Shockproof speleodrons examined the bowels of the Greenland glaciers

An international team of geologists, glaciologists, cavers, geographers and biologists led an expedition to study the deepest known Greenland moulins. This is the name given to narrow and very deep holes in the ice sheet of this island. The nature of moulins is practically not studied, ice at great depths behaves unpredictably, therefore, for the first time in history, robots of a new type were used to study them - with spherical collision protection.

The expedition took place back in 2018, but the video of drone flights through the moulins was published only now. The technology itself is also not innovative, the researchers used Elios quadcopters from Flyability, the ideological successors of the Gimball model. Their chassis is engineered to carry a carbon fiber grill that surrounds the drone to form a sphere. This lattice takes impacts and allows you not to fear accidental collisions with the walls of the cave - before working in the difficult conditions of Greenland, scientists tested drones in the Swiss Alps, and then in an array of caves in Sicily.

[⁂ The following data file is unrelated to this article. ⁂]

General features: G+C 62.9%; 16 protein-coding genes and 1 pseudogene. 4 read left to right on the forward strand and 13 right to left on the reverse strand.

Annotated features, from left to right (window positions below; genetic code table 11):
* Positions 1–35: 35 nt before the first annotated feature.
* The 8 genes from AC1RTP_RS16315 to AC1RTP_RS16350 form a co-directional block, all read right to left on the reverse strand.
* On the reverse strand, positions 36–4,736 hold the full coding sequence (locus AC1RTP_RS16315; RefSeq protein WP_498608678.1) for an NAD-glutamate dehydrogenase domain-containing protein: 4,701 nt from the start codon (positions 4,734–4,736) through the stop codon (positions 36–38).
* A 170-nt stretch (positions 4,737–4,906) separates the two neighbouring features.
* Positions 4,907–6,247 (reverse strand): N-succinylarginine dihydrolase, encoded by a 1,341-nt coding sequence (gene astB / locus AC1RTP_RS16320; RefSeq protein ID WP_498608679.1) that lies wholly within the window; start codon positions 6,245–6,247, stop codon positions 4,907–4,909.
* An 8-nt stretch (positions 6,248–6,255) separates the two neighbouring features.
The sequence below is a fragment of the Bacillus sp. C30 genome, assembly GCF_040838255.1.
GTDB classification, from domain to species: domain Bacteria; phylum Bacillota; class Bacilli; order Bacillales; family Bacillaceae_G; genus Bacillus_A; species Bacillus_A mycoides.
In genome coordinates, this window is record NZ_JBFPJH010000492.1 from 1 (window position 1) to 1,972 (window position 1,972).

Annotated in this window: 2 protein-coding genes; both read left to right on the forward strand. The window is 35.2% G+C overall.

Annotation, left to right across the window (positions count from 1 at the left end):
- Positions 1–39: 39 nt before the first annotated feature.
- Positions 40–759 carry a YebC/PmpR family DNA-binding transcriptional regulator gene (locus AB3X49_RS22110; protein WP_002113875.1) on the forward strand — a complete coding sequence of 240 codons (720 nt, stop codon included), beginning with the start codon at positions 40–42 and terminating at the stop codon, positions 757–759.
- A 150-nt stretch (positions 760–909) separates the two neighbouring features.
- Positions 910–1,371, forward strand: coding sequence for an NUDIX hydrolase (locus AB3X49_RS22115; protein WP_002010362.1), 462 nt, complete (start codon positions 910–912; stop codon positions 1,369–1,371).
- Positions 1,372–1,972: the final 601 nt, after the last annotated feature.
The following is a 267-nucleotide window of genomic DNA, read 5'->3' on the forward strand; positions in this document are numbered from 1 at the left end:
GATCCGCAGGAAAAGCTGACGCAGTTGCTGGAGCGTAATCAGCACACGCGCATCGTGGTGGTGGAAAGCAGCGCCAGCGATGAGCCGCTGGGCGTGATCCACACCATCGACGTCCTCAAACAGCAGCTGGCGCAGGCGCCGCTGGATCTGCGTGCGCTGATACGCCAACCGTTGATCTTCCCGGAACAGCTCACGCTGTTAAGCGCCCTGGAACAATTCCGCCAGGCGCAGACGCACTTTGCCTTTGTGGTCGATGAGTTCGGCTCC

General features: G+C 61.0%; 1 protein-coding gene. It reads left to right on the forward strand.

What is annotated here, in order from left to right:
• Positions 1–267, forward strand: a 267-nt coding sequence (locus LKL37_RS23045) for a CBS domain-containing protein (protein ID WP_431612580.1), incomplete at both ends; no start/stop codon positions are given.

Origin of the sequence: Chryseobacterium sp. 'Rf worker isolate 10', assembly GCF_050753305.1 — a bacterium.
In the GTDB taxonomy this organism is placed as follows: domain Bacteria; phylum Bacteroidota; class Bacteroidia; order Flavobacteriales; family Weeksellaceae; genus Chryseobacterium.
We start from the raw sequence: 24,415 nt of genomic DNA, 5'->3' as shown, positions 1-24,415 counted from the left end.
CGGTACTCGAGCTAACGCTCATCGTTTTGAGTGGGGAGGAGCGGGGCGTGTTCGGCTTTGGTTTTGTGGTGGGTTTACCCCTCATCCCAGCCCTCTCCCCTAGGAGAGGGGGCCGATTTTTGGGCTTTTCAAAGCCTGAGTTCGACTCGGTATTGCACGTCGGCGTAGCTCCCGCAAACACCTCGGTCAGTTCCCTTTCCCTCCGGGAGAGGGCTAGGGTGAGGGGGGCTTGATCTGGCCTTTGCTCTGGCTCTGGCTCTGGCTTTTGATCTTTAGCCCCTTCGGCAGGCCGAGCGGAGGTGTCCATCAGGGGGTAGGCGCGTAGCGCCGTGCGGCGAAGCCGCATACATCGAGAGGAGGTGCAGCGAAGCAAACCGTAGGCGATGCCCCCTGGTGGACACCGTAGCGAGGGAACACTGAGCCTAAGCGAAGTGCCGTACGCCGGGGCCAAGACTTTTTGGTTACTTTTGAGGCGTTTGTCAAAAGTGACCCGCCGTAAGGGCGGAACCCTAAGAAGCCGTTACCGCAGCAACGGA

The object of interest of scientists is located 80 km from the Kangerlussuaq settlement. The maximum depth to which the speleologists managed to descend into the Moulin was 130 m.The drone, thanks to protection and LED floodlights, under remote control, went deeper 300 m.Here, the members of the expedition were able to see the sources of the rivers that flow under the ice, and even find previously unknown science subglacial lake.